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Peter Weller’s hair will keep you safe: “Leviathan”

April 20, 2011

I’d almost forgotten how much I liked Leviathan when it came out. Opening weekend in 1989, I saw this movie twice on consecutive nights—it’s just that cool (the fact that I had no life when I was 17 kind of factored into the equation, too, but I’m going to continue to forget about that now). Leviathan was part of a spate of underwater monster movies that culminated with that summer’s heavy-hitter, The Abyss—otherwise known as the moment James Cameron stopped blowing up aliens and started a love-fest with them (no one has any interspecies bam-chika-wow-wow in The Abyss, but, you know, that might have actually made it better). Unlike that movie, though, Leviathan has no lofty aspirations of ending the, um, Cold War (which was pretty close to being done, anyway). Instead it’s just content to mash up Alien and The Thing and let that be that. Sometimes a movie is wise to limit its aspirations, and if your movie centers on a mutated fish-monster, you really don’t want to be reaching for much past competence. So why do I have such a soft spot for this 22 year-old piece of junk? Let’s run them down, shall we?

*  Alien underwater. That premise is like a baked potato: you just can’t screw it up. Sure there are varying degrees of success you can achieve, but hell, even Deep Star Six had its moments.

* Peter Weller: Let’s not beat around the bush here: the dude just brings the cool. Whether it’s ‘80s-laid-back-rocker Peter Weller, or ‘90s-sleek-intelligencia Peter Weller, or latter-day-The-Walking-Skull Peter Weller, he makes everything better. He was Robocop, for fuck’s sake. And then he was William Burroughs! How do you even do that? I don’t know—I don’t think it’s even legal, but he did it. Can you imagine how much better Antichrist would have been if Peter Weller was in it? Willem Dafoe and Charlotte Gainsbourg would be crazying-out on each other, foxes would be talking, and then there’d be Peter Weller, drinking a beer and drawling, “Damn, that is some crazy shit going on there.” And then he would have shot somebody or something. That would have automatically made the movie better.

* Peter Weller’s awesome ‘80s hair. Yes, his hair is so awesome it deserves its own mention. Just look at that hair:

That’s hair you can get behind. That’s hair that says, “follow me, and I will keep you safe from harm.” How do you get hair like that? Did Zeus himself reach down from the heavens and pat little Petey Weller on the head when he was a child? And if you want to get philosophical, then riddle me this Descartes: is Peter Weller’s hair so awesome because he’s cool enough to play Robocop and William Burroughs, or was that coolness bestowed upon by his hair? And what do we make of said hair’s disappearance? Did Weller simply let it go, because he knows he’s so awesome, he didn’t need a crutch? Or, having elevated Weller to an appropriate state of rad-ocity, did the hair know that it’s job was done and find another ward (like Nathan Fillion)? We will probably never know—and wouldn’t it be hubris to even assume such a mystery is knowable? But I do know this: Peter Weller’s 1989 hair is a thing to awed and respected.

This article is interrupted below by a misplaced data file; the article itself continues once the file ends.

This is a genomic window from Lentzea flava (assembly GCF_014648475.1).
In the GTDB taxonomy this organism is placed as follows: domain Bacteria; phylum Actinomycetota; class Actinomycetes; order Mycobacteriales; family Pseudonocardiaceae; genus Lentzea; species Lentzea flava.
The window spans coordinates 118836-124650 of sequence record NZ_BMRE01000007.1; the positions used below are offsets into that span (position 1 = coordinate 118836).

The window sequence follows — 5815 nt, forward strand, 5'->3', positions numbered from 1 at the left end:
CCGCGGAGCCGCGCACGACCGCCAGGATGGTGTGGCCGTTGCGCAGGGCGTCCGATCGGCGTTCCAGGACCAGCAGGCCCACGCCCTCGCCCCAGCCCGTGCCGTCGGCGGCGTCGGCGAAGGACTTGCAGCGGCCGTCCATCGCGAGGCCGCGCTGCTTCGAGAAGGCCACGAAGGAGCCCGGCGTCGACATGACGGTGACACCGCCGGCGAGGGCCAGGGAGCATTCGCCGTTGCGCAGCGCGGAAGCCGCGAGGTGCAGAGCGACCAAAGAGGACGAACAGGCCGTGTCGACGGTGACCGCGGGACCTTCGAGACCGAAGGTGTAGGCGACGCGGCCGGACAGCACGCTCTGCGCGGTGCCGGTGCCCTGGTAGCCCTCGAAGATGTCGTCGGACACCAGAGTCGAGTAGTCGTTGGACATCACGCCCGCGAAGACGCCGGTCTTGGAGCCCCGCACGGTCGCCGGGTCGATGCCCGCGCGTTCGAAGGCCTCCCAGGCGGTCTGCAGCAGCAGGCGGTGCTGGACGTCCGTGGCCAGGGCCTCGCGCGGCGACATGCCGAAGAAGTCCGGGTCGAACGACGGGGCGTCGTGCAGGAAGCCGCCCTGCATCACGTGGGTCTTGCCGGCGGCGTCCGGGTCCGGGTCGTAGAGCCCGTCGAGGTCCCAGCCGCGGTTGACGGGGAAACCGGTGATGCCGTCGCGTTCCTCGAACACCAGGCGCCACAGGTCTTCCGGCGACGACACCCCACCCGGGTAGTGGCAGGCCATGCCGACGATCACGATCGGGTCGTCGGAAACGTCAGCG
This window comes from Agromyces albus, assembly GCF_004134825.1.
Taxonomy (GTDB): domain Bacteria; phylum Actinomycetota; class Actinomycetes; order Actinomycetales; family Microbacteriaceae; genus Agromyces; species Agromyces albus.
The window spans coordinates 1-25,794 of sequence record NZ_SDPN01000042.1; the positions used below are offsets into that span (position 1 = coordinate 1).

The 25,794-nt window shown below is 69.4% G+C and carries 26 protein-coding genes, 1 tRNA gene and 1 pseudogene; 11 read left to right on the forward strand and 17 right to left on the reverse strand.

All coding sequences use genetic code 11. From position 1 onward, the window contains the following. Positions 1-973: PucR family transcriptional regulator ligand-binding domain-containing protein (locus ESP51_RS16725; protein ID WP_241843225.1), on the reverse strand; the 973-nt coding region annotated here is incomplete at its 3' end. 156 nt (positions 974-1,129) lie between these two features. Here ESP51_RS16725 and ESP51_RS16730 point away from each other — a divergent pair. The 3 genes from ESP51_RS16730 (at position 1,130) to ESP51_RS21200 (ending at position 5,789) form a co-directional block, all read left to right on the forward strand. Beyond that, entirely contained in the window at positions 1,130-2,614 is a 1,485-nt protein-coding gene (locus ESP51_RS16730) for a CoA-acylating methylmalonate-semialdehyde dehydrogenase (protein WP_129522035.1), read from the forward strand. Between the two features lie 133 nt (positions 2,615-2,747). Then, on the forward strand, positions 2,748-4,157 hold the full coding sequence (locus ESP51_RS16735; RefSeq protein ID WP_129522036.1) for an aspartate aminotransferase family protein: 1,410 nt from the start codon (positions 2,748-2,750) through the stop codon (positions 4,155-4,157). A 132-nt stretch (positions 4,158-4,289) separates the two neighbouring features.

*  Amanda Pays and her gratuitous underwear scenes: Before Hilary Swank, Pays was the rangy-horsey-sexy girl. Plus she has a British accent, so there’s that. She’s pure eye-candy in this movie (wait? Why is an astronaut trainee mining on the bottom of the ocean?), but hey give director George Cosmatos credit for taking pains to keep his movie from being a complete sausage party. And he’s even savvy enough to put her in her lingerie in at least three scenes under the thinnest of pretexts (1. Everyone needs a skin exam! 2. She cries in the shower…in her underwear! 3. The special dive suits only work if you’re in your underwear…and are Amanda Pays!)  The only thing that would have made this movie better is if Cosmatos could have worked in a nude scene and/or a girl/girl make out session. Well, you can’t have everything.

* Creepy Daniel Stern: Okay, forget for a minute the voice of Kevin Arnold or the bumbling burglar in Home Alone or even the lovable screw up in City Slickers. Just look at the dude. Is this a guy you want to meet in a dark alley? Or living next door to you? Or as your new gynecologist? Hell no. Give Leviathan credit for casting the dude as a creepy, sexual-harassment-prone dickhead. And then killing him off fast.

*Richard Crenna: Is you’re gonna be trapped underwater with a mutant fish-monster, don’t you want Richard Crenna on your side? This is the dude that talked Rambo down after he blew up an entire town. He was so stand-up that Rambo invaded Afghanistan to save him. Then the two of them trounced the entire Soviet occupying force, alongside…um…the Taliban. Okay, but the first part is right. Right?

*Ernie Hudson: Such an unthreatening, large black man. He was a great Ghostbuster.

*A Goofy Monster: Really, there’s no way to make a fish-person scary. Stan Winston did his damndest, though. Hulking, fierce-looking, big teeth…Stan, I see what you’re trying to do here, but, ah, you’re not doing it.

*The Ludicrous Climax: No one has taken this down as succinctly (and hilariously) as the guys at my new obsession The Bad Movie Fiends Podcast. Listen to it here.

*The Bad-gal’s Comeupance: “How are you feeling?” Whap! “Better now.” Man, Peter Weller, you even make punching a chick in the face look cool.

So that’s Leviathan. Really, what’s not to love? Check it out some rainy afternoon. Weller’s hair truly is a thing to behold.

3 comments

  1. My favorite part? Peter weller throwing that punch at the end. Take that evil corporation lady!


  2. I loved everything about this movie, but Peter Weller was the icing on this cake.



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